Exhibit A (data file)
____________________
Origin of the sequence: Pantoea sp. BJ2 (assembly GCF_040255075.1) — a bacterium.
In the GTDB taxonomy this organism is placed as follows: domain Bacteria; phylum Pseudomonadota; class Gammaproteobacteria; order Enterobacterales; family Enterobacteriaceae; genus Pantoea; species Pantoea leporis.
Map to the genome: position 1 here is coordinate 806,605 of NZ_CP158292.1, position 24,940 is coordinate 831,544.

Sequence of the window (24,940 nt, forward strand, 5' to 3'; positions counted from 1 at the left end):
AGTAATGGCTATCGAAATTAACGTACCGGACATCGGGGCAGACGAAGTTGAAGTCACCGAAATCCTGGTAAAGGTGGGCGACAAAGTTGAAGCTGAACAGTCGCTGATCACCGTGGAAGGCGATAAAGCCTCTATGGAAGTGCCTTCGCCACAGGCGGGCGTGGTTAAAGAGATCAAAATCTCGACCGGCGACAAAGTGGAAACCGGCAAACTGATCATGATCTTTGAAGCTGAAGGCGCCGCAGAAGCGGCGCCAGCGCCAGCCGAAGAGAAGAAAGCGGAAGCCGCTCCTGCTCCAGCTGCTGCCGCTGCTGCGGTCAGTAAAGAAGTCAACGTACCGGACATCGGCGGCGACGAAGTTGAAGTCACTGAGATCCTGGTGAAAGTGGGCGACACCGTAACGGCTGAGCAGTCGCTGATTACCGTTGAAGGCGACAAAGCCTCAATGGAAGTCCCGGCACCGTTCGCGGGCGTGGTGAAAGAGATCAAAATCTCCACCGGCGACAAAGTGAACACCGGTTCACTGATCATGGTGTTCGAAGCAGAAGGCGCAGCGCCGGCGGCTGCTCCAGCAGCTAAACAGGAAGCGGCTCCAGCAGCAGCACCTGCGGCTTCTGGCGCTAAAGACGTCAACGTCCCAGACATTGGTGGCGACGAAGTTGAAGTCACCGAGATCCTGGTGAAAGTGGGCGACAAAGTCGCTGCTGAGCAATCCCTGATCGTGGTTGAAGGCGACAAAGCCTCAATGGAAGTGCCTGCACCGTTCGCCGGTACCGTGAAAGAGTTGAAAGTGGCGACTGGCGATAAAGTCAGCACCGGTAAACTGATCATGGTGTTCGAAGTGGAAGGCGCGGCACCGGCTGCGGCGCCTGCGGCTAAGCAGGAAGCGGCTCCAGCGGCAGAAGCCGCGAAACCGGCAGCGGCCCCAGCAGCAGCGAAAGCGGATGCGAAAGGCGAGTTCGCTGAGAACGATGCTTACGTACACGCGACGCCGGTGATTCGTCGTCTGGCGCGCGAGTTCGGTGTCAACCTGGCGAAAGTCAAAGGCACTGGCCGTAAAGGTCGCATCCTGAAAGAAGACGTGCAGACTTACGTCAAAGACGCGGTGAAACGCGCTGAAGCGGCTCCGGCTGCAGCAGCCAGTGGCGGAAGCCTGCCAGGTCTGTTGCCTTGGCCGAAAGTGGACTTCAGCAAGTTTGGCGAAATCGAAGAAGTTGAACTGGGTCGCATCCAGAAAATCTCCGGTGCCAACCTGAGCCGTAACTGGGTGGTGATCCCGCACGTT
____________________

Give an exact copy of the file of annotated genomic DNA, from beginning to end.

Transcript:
Origin of the sequence: Pantoea sp. BJ2 (assembly GCF_040255075.1) — a bacterium.
In the GTDB taxonomy this organism is placed as follows: domain Bacteria; phylum Pseudomonadota; class Gammaproteobacteria; order Enterobacterales; family Enterobacteriaceae; genus Pantoea; species Pantoea leporis.
Map to the genome: position 1 here is coordinate 806,605 of NZ_CP158292.1, position 24,940 is coordinate 831,544.

Sequence of the window (24,940 nt, forward strand, 5' to 3'; positions counted from 1 at the left end):
AGTAATGGCTATCGAAATTAACGTACCGGACATCGGGGCAGACGAAGTTGAAGTCACCGAAATCCTGGTAAAGGTGGGCGACAAAGTTGAAGCTGAACAGTCGCTGATCACCGTGGAAGGCGATAAAGCCTCTATGGAAGTGCCTTCGCCACAGGCGGGCGTGGTTAAAGAGATCAAAATCTCGACCGGCGACAAAGTGGAAACCGGCAAACTGATCATGATCTTTGAAGCTGAAGGCGCCGCAGAAGCGGCGCCAGCGCCAGCCGAAGAGAAGAAAGCGGAAGCCGCTCCTGCTCCAGCTGCTGCCGCTGCTGCGGTCAGTAAAGAAGTCAACGTACCGGACATCGGCGGCGACGAAGTTGAAGTCACTGAGATCCTGGTGAAAGTGGGCGACACCGTAACGGCTGAGCAGTCGCTGATTACCGTTGAAGGCGACAAAGCCTCAATGGAAGTCCCGGCACCGTTCGCGGGCGTGGTGAAAGAGATCAAAATCTCCACCGGCGACAAAGTGAACACCGGTTCACTGATCATGGTGTTCGAAGCAGAAGGCGCAGCGCCGGCGGCTGCTCCAGCAGCTAAACAGGAAGCGGCTCCAGCAGCAGCACCTGCGGCTTCTGGCGCTAAAGACGTCAACGTCCCAGACATTGGTGGCGACGAAGTTGAAGTCACCGAGATCCTGGTGAAAGTGGGCGACAAAGTCGCTGCTGAGCAATCCCTGATCGTGGTTGAAGGCGACAAAGCCTCAATGGAAGTGCCTGCACCGTTCGCCGGTACCGTGAAAGAGTTGAAAGTGGCGACTGGCGATAAAGTCAGCACCGGTAAACTGATCATGGTGTTCGAAGTGGAAGGCGCGGCACCGGCTGCGGCGCCTGCGGCTAAGCAGGAAGCGGCTCCAGCGGCAGAAGCCGCGAAACCGGCAGCGGCCCCAGCAGCAGCGAAAGCGGATGCGAAAGGCGAGTTCGCTGAGAACGATGCTTACGTACACGCGACGCCGGTGATTCGTCGTCTGGCGCGCGAGTTCGGTGTCAACCTGGCGAAAGTCAAAGGCACTGGCCGTAAAGGTCGCATCCTGAAAGAAGACGTGCAGACTTACGTCAAAGACGCGGTGAAACGCGCTGAAGCGGCTCCGGCTGCAGCAGCCAGTGGCGGAAGCCTGCCAGGTCTGTTGCCTTGGCCGAAAGTGGACTTCAGCAAGTTTGGCGAAATCGAAGAAGTTGAACTGGGTCGCATCCAGAAAATCTCCGGTGCCAACCTGAGCCGTAACTGGGTGGTGATCCCGCACGTT